1. Analysis of the Book. The Orchid Thief was written in 1998 by Susan Orlean. She uses a style of creative non-fiction to create a novel which relates the story of John Laroche in South Florida. Laroche is a poacher on the illegal hunt for a specific type of wild orchid. The book is based on an article she originally wrote for The New Yorker in 1995.
2. Analysis of the Film. The film Adaptation was released in 2002. It is loosely based upon the book The Orchid Thief by Susan Orlean. First, it attempts to provide a film adaptation of the book, and, like the book, centers around the theme of adapting to adversity and change through mutation. Additionally, the film is, like Tristram Shandy, a film about making a film about a book. In both cases, the film is being made about a book that can’t really be made into a film.
3. Analysis of the Adaptation. The film is really only a partial adaptation of the book, The Orchid Thief. The title of the film alludes to its dual meaning of adapting a film from a book, and of natural selection (adaptation). The story centers around the theme of adapting to adversity and change (both in terms of overcoming writers block [Charlie] and overcoming life’s problems). Charles Darwin’s character is cameo’d a number of times in the film to allude to, and define, the process of adaptation (how we all evolved from a single cell organism, etc.). Spike Jonze alludes to it in several other scenes as well (i.e. the snippets of nature scenes, the primordial background Charlie attempts to insert into his screenplay). Furthermore, the film, in carefully citing the book, uses Laroche as a living example of Adaptation: He survives a car accident which kills his mother, uncle, and loses his teeth in the process; He adapts to the adversity – losing his wife to divorce; he adapts to the situation in which his home and business are destroyed by hurricane; he changes interests periodically to adapt to different emotional changes. In the end, he is a completely different person than in the beginning. The entire film is an allegory for adaptation or natural selection.
4. Online Research of the Film. The three online sources I found in relation to Adaptation include:
http://www.movies.about.com/library/weekly/aaadaptationinta.htm This website provides an interview with Meryl Streep who plays Susan in the film. The interview offers some of her personal insights into the film. Additionally, it provides some details not otherwise available.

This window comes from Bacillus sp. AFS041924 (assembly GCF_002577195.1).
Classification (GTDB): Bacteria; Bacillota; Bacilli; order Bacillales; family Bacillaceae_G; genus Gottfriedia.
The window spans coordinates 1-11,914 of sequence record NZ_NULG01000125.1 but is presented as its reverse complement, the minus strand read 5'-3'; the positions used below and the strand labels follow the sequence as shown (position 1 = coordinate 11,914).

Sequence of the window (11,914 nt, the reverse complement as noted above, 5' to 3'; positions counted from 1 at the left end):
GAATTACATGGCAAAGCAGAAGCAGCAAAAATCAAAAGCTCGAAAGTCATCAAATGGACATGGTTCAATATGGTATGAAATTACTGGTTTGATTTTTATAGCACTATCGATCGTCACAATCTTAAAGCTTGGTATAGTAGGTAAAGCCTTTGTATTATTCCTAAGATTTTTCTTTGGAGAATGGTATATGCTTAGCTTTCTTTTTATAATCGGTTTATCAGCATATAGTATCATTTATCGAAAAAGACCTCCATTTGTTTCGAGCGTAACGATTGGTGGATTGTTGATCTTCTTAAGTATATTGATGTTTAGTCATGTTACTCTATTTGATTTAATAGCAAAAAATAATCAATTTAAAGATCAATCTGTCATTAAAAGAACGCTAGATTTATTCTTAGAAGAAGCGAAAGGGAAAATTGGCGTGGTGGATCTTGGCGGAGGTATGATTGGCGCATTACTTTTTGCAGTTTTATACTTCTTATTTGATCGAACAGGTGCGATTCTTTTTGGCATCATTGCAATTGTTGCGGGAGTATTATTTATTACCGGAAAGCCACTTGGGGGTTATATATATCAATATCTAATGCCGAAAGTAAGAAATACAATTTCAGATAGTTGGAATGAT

http://www.pheasnt.demon.co.uk/mudge/cmudge/adaptation.htm A critical analysis of the movie versus the book
http://movies.nytimes.com/movie/review?res=9903EEDC123BF935A35751C1A9649C8B63-a reporter talks about his anxiety is relation to Charlie Kaufman
5. Critical Analysis.
At one point, Charlie tells his brother “there is no such thing as the answer.” How else does the film express this kind of postmodern relativism? And how do the characters strive against it, in an attempt to arrive at some kind of certainty?
Relativism, as denoted by Charlie’s statement to his brother, “there is no such thing as the answer,” finds expression throughout the film. The characters seem to strive against it, in an attempt to arrive at some kind of certainty. Three notable examples of this can be found as follows:
1. Jough Dempsey pens in his review (As mentioned in the lecture) that “McKee writes that all screenwriters write in a genre, and that they must write in their genre and master it. This is the antithesis of Charlie’s postmodern ideals. Charlie believes that each film is unique, that there is no way to write a good film in a formula.” Charlie struggles with writers block throughout the film for this reason. It is the driving force throughout the film as Charlie searches restlessly to find a way to write the screenplay. In his attempt to find some kind of answer, some kind of solution, to his agonizing attempt at writing the screen play, the entire film plays out.
2. Even Charlie and his brother struggle at two different alternative answers in the types of films they produce. Charlie’s attempt is a kind of High art, and his brother’s is an expression of Low art. They are a metaphor for an argument that has continued throughout the history of any kind of art, and has no real final answer. Rather than one definitive answer, its continuing debate creates a means by which a myriad number of works is created. It is all relative with no definitive answer. Only two relatives that provide many different solutions over time.
3. Laroche is another example of this struggle. He constantly switches projects looking for an answer, only to find nothing, but he keeps searching. It is a sub-theme of the film. It is an exercise in struggle against relativism.